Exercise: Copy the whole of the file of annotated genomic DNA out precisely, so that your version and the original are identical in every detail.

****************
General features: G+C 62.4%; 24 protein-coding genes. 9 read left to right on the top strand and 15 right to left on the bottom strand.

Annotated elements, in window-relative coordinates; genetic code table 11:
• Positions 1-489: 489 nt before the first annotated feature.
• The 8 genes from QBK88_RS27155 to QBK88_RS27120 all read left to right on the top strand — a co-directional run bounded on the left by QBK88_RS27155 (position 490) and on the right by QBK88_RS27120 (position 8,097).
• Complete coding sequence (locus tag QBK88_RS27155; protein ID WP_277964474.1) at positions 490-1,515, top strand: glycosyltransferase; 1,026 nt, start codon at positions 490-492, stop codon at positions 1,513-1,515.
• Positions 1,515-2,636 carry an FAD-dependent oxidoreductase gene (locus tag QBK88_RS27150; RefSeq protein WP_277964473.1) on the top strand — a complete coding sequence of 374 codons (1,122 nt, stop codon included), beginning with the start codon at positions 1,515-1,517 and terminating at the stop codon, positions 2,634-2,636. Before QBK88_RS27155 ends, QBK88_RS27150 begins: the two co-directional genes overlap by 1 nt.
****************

General features: G+C 62.4%; 24 protein-coding genes. 9 read left to right on the top strand and 15 right to left on the bottom strand.

Annotated elements, in window-relative coordinates; genetic code table 11:
• Positions 1-489: 489 nt before the first annotated feature.
• The 8 genes from QBK88_RS27155 to QBK88_RS27120 all read left to right on the top strand — a co-directional run bounded on the left by QBK88_RS27155 (position 490) and on the right by QBK88_RS27120 (position 8,097).
• Complete coding sequence (locus tag QBK88_RS27155; protein ID WP_277964474.1) at positions 490-1,515, top strand: glycosyltransferase; 1,026 nt, start codon at positions 490-492, stop codon at positions 1,513-1,515.
• Positions 1,515-2,636 carry an FAD-dependent oxidoreductase gene (locus tag QBK88_RS27150; RefSeq protein WP_277964473.1) on the top strand — a complete coding sequence of 374 codons (1,122 nt, stop codon included), beginning with the start codon at positions 1,515-1,517 and terminating at the stop codon, positions 2,634-2,636. Before QBK88_RS27155 ends, QBK88_RS27150 begins: the two co-directional genes overlap by 1 nt.